At the end of this month, Dainese London is holding a two-day Custom Works Tailoring Event in store, where you can go to get measured for your own suit and get special offers.

The event runs from 10am on Thursday 29 November to 7pm on Friday 30 November, and on the Thursday evening there will be a special guest, four-time WSB champion Carl Fogarty, at the store at 6pm to meet customers. In fact, our very own Web Editor, Michael Mann, will be on hand to discuss his own D-air Custom Works suit (above) on the Thursday.

 

Full Tank clothing

 

6: Full Tank Moto

There’s no shortage of places to pick up bike-related apparel but Full Tank Moto puts a different twist on the idea by donating its profits to the Movember Foundation.

A registered Australian charity, Full Tank is taking pre-orders for a range of T-shirts, hats and prints, for delivery in January 2019, via its website at https://fulltankmoto.org.

A not-for-profit brand, which pays its staff only the going rate and donates 100% of profits to the Movember Foundation, Full Tank is the brainchild of Australian Scott Wilson. He noticed that while motorcyclists are strong on charitable donations, there was no charitable option when it came to bike-related clothing.

He said: “Full Tank looks to challenge that landscape and become a global brand motorcyclists feel not only delivers a great product, but gives back to their health and that of fellow riders at the same time. It’s a way to roll with purpose, every day.”

The firm’s press release explains:

The seeds of Full Tank were sown a few years ago when Wilson learned that a friend’s child had taken their own life. “A teenager with seemingly everything ahead was, without anyone’s knowledge, suffering from depression,” Wilson says.

“In that same week I heard an old school friend had also committed suicide, and another friend just sold his motorcycle simply to keep the family fed. When experiencing dark times, it’s easy to think you’re alone or even broken. I know because I have been there. But with these events, something told me to do more with what I know. What I have. The wheels in my head started to turn.”

It was a chance encounter with one of the world’s great motorcycling champions that crystallised Wilson’s thoughts and led to the creation of Full Tank.

“Not long after I had moved to New Zealand from my native Australia in 2016, I had a chance encounter with one of New Zealand’s motorcycle greats, Hugh Anderson MBE,” Wilson explains. “A spark ignited when talking of various friends’ plights with mental health, and indeed our own. We shared a common feeling that for men in today’s world, every day is a winding road and that more can always be done.”

Anderson is a four-time Grand Prix motorcycle road racing world champion, two-time Isle of Man TT winner and 19-time New Zealand national champion. But, of course, even such incredible success does not make one immune to men’s health issues. Anderson lost his older brother to prostate cancer and himself was diagnosed as a “text-book case of a manic depressive”, so the aims of Full Tank ring particularly true to him.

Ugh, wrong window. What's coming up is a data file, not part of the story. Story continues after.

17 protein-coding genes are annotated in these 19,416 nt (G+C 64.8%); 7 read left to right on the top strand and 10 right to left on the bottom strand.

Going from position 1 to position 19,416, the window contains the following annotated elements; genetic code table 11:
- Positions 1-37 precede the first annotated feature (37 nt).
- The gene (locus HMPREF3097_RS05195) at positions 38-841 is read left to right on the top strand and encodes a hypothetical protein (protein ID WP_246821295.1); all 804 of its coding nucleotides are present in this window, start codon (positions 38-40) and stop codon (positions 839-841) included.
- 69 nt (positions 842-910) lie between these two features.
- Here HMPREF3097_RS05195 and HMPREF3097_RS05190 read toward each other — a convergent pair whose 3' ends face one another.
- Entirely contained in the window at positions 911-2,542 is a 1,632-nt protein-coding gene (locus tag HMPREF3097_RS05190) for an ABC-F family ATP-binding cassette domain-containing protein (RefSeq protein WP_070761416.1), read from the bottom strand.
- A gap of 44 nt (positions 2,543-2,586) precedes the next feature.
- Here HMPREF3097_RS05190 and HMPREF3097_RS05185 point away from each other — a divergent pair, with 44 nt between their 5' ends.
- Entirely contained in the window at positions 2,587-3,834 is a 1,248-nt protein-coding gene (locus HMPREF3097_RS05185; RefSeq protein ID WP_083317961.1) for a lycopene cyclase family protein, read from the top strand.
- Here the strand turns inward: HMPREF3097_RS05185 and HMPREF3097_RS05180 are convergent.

“Initiatives such as Full Tank do a great deal to lift the standing of motorcycling in the community,” Anderson says. “The sense of unity provided by the ideal of giving to a well promoted – in this case neglected – health issue, unites us all, and that freedom we enjoy is exemplified in our freedom to give.”

Anderson became the first Full Tank ambassador, a club that now includes the British Super Bike champion Josh Brookes; Australian rugby league international, thyroid cancer survivor and motorcycle enthusiast, Luke Lewis; actor, testicular cancer survivor and much admired motorcycle adventurer Charley Boorman; Australian stunt riding champion, Lukey Luke; and the founder of the worldwide charitable initiatives, The Distinguished Gentleman’s Ride and Ride Sunday, Mark Hawwa.

Wilson says the fact that so many people are keen to throw their support behind Full Tank reflects the wide-ranging appeal of the initiative. “It’s about them, and it’s non-sectarian,” he says. “By that I mean, it doesn’t matter what you ride or how long you have been in the saddle, a Full Tank is for all. The brand is here to celebrate the fact that the riding community cares and wants to make a difference.”

You’re a fortunate guy if you roll through life without any hint of trouble on the bike, and the same is true for your health, Wilson adds. “At some point, chances are you, a friend or family member is going to have a challenge with men’s health,” he says. “Full Tank is just another way riders can act, and receive a great product at the same time.”